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Language proficiency tests in interviews

Posted by:
Bianca
on:
April 18, 2022
in: 
Reading time:
3
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You may have left school and uni behind years ago but that doesn’t mean that your skills don’t continue to be tested in the workplace. During and after the hiring process, companies have different ways to assess your knowledge and experience to make decisions about your professional future in the organisation. 

Languages are especially sought-after by companies. Being proficient in two or more languages means being able to do business and work with people from across the globe. A multilingual team saves money and opens up new market opportunities for companies — it’s no surprise that a second language can boost your paycheck by 10%, and it’s also natural that a business may want to confirm your skills before investing in them, even when you boast a language certificate. Being familiar with business language proficiency tests and software can make the difference between you and other candidates.

What are language proficiency tests?

To put it simply, language proficiency tests assess your ability to understand and communicate in a specific language. This could be the language you consider to be your mother tongue (for example, a company may carry out a business English language proficiency test) or foreign languages you’ve studied in the past. 

Language proficiency tests come in various formats. In school, they’re usually organised in skill-focused sections (typically writing, reading, listening, and speaking.) However, academic assessments can be time-consuming and fail to address specific business language needs companies are keen on testing. 

That’s why companies often test languages during the recruiting process, either remotely or during the interview, and can even use specific language assessment software. By understanding the business language needs of the position and being prepared for language assessment, you’ll maximise your chances of being hired.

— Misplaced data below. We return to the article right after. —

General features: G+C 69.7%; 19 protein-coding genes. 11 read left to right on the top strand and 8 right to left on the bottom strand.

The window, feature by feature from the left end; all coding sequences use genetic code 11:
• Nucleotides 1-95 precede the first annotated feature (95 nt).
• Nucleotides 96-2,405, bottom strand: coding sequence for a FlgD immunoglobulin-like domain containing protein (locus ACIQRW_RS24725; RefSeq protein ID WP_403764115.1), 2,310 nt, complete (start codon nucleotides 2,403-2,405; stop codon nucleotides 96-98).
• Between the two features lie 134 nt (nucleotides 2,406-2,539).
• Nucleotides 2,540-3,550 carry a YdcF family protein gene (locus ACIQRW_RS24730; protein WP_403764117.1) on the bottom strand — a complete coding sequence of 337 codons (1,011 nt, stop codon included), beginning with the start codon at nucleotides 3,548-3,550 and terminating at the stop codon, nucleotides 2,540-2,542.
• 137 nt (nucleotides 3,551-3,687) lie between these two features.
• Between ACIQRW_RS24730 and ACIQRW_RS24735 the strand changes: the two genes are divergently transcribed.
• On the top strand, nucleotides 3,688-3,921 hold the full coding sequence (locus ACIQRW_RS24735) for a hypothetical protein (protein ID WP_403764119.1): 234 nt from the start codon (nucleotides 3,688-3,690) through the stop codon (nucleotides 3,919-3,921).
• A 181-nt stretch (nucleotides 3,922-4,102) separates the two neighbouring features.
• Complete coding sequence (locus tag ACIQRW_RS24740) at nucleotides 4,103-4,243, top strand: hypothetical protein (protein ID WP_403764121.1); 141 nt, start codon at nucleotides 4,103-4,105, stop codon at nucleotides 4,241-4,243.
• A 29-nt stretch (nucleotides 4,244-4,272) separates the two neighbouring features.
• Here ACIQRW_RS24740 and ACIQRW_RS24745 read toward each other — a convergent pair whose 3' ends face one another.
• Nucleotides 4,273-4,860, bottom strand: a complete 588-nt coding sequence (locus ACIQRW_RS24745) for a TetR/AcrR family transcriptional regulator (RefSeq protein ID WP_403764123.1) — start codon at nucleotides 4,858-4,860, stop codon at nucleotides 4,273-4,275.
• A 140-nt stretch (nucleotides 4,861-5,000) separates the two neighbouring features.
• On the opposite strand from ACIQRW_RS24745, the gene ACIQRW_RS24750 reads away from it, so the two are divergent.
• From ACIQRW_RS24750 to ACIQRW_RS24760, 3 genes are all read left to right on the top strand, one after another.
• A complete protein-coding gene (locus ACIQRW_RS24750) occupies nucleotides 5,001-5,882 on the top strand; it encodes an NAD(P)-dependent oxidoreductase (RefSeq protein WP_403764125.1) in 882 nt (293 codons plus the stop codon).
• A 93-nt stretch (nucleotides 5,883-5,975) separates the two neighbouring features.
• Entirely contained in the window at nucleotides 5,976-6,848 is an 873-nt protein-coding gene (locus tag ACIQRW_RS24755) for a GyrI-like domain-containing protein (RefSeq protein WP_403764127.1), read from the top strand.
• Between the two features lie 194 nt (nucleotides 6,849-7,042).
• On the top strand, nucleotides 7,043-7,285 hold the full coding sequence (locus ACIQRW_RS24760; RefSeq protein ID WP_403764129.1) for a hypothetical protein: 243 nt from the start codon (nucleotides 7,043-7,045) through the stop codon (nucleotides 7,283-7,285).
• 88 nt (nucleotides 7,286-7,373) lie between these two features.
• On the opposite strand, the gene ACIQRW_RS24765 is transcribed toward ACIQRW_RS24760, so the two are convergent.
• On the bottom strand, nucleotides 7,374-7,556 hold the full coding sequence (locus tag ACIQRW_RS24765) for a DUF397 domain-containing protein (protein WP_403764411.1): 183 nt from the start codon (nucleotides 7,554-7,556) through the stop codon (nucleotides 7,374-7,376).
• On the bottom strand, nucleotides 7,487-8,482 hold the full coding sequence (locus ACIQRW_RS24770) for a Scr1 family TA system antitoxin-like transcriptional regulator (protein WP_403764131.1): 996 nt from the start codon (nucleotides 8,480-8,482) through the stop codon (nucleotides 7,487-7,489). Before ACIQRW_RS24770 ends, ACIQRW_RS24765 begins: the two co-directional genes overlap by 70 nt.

English proficiency interview questions

Different companies have different ways of testing the language proficiency of prospective employees. An organisation’s specific approach will depend on its recruitment style and the language requirements of the position.

A very common approach is to simply ask candidates to switch to English (or another target language) during the interview. In this case, proficiency questions are fairly conversational in nature — the candidate continues discussing their professional journey and aspirations in English or the required language, or is asked simple questions about themselves and their hobbies. Usually, interview proficiency questions aren’t asked during technical or sensitive interview stages (such as discussions on salary and conditions) to minimise miscommunication.

This approach allows the recruiter to get a quick grasp of the candidate’s language and communication skills without dedicating time and resources to run proficiency tests or manage language testing software. However, it requires the HR team to be proficient in all languages used by the organisations and is usually limited in terms of specific business language assessment.